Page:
A very good post on the differences in the Catholic and Protestant concepts of “Church unity”:

One of the most common conversations I have with Protestants has to do with unity. I am asked why Protestants are not permitted to receive the Eucharist in the Catholic Church, and why the Catholic Church does not allow Catholics to receive communion in Protestant services. I explain that the Eucharist is a sign of unity, and so because from the point of view of the Catholic Church, Protestants are in schism from the Church, therefore for Protestants to receive the Eucharist in the Catholic Church, or for Catholics to receive communion with Protestants, would be a lie. In response, the Protestant usually says that Protestants do not see themselves as being in schism or divided from Catholics, but that we are all united in Christ; we all love Jesus and share belief in the essentials of Christianity.

Go read the rest.  Althought the author is Catholic and believes the Protestant position (or positions) to be mistaken, I think his basic restatement of those positions is both perfectly fair and quite clear.   (A glass of wine with Taylor Marshall.)

I was reminded of this very idea again this past Sunday because of my peculiar double life.  As it was a day on which the middle gel’s youth choir was singing the Offeratory at RFEC, I had driven her over early for rehearsal as is my custom.  Sitting idly in one of the pews, I was approached by the newish associate rector and asked could I give a hand setting up the cross by the alter to be used for flowering by the children at the service.   Smiling quietly to myself, I of course jumped up and helped.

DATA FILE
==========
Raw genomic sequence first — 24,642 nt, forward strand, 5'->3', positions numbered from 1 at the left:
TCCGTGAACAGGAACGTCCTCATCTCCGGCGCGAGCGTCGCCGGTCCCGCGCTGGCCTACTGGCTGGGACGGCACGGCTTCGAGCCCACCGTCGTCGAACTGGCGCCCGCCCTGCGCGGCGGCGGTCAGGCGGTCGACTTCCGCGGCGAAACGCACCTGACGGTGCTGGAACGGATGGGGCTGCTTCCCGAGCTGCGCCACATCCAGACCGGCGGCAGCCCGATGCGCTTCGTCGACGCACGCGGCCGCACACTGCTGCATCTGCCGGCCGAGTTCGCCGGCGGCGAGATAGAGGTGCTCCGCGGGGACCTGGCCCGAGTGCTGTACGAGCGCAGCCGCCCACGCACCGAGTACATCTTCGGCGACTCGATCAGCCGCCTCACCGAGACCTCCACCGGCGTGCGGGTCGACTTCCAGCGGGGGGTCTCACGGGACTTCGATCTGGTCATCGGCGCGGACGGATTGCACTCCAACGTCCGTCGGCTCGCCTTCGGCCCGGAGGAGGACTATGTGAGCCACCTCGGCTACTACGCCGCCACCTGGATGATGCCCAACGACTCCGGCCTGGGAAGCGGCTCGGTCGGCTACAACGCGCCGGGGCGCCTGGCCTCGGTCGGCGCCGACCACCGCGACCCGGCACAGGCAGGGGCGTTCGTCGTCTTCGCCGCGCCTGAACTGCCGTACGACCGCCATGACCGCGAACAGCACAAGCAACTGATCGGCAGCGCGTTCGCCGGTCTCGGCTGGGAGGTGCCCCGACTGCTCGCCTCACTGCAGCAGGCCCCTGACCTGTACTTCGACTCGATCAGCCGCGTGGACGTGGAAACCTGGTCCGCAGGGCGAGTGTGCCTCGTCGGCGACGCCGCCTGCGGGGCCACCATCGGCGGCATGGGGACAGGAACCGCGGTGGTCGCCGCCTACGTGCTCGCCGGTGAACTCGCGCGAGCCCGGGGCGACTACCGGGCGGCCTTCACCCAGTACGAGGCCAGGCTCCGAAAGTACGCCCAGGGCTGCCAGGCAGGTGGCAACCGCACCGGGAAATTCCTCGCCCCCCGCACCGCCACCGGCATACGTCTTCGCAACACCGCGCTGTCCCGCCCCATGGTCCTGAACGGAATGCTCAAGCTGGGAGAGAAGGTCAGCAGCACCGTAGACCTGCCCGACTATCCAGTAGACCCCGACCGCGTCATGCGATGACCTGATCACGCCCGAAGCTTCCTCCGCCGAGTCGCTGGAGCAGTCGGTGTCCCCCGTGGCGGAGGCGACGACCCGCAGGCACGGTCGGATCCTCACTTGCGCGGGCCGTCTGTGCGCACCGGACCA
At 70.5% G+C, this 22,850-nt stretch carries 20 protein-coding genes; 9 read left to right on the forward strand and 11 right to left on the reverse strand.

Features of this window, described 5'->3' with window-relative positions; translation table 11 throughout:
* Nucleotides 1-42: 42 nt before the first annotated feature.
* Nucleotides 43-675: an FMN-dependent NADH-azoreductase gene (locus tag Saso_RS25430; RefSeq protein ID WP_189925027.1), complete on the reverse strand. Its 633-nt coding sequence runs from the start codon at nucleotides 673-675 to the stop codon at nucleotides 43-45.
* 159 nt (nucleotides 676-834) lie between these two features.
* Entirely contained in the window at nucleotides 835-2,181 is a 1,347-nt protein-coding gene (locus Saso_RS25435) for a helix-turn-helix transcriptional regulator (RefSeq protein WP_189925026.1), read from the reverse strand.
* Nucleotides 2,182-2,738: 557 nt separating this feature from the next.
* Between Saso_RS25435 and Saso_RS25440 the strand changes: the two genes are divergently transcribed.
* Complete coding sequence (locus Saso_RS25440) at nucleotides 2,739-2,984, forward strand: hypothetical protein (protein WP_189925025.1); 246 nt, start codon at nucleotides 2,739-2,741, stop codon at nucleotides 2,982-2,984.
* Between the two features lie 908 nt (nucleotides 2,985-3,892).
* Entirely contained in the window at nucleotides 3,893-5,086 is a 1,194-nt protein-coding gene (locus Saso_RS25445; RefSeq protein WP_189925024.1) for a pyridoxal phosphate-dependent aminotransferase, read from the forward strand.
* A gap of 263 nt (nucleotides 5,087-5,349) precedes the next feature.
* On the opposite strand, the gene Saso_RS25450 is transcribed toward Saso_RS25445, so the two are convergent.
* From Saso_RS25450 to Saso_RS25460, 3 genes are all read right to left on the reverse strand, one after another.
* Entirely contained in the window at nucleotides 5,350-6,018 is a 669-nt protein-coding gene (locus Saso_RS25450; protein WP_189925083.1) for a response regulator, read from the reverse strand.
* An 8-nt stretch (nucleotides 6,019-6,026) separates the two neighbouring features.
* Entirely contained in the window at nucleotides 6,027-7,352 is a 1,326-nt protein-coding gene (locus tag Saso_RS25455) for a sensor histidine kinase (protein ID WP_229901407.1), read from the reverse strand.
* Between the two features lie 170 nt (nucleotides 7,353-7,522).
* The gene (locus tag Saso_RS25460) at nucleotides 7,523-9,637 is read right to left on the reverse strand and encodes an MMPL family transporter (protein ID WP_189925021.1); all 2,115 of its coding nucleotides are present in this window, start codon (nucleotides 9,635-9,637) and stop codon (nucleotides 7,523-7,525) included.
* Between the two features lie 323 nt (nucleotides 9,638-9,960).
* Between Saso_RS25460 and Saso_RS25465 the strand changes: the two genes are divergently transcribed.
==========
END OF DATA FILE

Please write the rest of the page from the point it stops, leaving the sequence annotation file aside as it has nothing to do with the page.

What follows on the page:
This associate rector is one of those extremely eager types and also something of a chatterbox.  Also, because she’s new, I think she’s going out of her way to bond with as many of the parishioners as possible.  At any rate, as we talked, I let slip that I was, in fact, Catholic.  In response to her surprise, I gave her the penny-dreadful history of my conversion and the reasons for my still haunting RFEC. 

 At the end of my short and tactfully edited account, she put a bright, encouraging smile on her face and said, “Well, I think people’s personal faith journeys are just so very interesting!”

Now to be fair, I think I sandbagged the poor woman just a bit, which I really hadn’t meant to do, and she was in part just trying to come up with something nice to say.   But at the same time,  I could see what one might call the Protestant Unity wheels turning in her head:  To her, it didn’t especially matter what I called myself, on which “path” my “journey” took me or what form my worship takes, I’m still one of the family.

I don’t relate this in order to ridicule, but instead simply as my own illustration of the point made in the article about the wide gulf in understanding of the very concept of “unity” between Catholics and Protestants.